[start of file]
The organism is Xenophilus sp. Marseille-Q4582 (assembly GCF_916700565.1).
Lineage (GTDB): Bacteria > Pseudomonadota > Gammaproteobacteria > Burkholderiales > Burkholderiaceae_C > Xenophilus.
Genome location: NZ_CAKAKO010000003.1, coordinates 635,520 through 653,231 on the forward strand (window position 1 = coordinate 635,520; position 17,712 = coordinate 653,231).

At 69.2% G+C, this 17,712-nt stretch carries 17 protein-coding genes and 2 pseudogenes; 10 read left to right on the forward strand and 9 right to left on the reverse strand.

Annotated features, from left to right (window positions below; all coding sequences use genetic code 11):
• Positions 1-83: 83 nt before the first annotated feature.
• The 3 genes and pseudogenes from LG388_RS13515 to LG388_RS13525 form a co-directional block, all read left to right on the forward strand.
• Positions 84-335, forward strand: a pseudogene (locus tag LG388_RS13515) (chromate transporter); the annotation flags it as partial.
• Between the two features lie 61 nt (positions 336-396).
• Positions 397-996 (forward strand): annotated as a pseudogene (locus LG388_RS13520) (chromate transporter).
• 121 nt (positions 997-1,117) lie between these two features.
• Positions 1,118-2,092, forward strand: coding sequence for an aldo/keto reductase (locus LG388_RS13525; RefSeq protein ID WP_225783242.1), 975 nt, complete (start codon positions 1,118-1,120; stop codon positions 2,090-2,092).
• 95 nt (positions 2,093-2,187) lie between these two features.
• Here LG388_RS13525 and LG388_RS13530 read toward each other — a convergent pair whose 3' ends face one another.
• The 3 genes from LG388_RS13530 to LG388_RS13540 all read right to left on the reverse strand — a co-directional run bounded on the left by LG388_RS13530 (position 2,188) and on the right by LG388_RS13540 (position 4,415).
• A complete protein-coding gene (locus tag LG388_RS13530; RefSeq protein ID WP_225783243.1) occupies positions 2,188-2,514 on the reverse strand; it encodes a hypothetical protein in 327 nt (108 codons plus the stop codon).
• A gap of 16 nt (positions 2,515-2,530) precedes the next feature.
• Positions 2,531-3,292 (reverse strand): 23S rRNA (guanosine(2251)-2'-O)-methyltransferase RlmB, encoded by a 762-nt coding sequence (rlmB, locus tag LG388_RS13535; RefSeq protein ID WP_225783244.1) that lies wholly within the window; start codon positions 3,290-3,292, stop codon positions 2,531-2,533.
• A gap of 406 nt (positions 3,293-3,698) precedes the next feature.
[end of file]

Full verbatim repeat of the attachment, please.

The organism is Xenophilus sp. Marseille-Q4582 (assembly GCF_916700565.1).
Lineage (GTDB): Bacteria > Pseudomonadota > Gammaproteobacteria > Burkholderiales > Burkholderiaceae_C > Xenophilus.
Genome location: NZ_CAKAKO010000003.1, coordinates 635,520 through 653,231 on the forward strand (window position 1 = coordinate 635,520; position 17,712 = coordinate 653,231).

At 69.2% G+C, this 17,712-nt stretch carries 17 protein-coding genes and 2 pseudogenes; 10 read left to right on the forward strand and 9 right to left on the reverse strand.

Annotated features, from left to right (window positions below; all coding sequences use genetic code 11):
• Positions 1-83: 83 nt before the first annotated feature.
• The 3 genes and pseudogenes from LG388_RS13515 to LG388_RS13525 form a co-directional block, all read left to right on the forward strand.
• Positions 84-335, forward strand: a pseudogene (locus tag LG388_RS13515) (chromate transporter); the annotation flags it as partial.
• Between the two features lie 61 nt (positions 336-396).
• Positions 397-996 (forward strand): annotated as a pseudogene (locus LG388_RS13520) (chromate transporter).
• 121 nt (positions 997-1,117) lie between these two features.
• Positions 1,118-2,092, forward strand: coding sequence for an aldo/keto reductase (locus LG388_RS13525; RefSeq protein ID WP_225783242.1), 975 nt, complete (start codon positions 1,118-1,120; stop codon positions 2,090-2,092).
• 95 nt (positions 2,093-2,187) lie between these two features.
• Here LG388_RS13525 and LG388_RS13530 read toward each other — a convergent pair whose 3' ends face one another.
• The 3 genes from LG388_RS13530 to LG388_RS13540 all read right to left on the reverse strand — a co-directional run bounded on the left by LG388_RS13530 (position 2,188) and on the right by LG388_RS13540 (position 4,415).
• A complete protein-coding gene (locus tag LG388_RS13530; RefSeq protein ID WP_225783243.1) occupies positions 2,188-2,514 on the reverse strand; it encodes a hypothetical protein in 327 nt (108 codons plus the stop codon).
• A gap of 16 nt (positions 2,515-2,530) precedes the next feature.
• Positions 2,531-3,292 (reverse strand): 23S rRNA (guanosine(2251)-2'-O)-methyltransferase RlmB, encoded by a 762-nt coding sequence (rlmB, locus tag LG388_RS13535; RefSeq protein ID WP_225783244.1) that lies wholly within the window; start codon positions 3,290-3,292, stop codon positions 2,531-2,533.
• A gap of 406 nt (positions 3,293-3,698) precedes the next feature.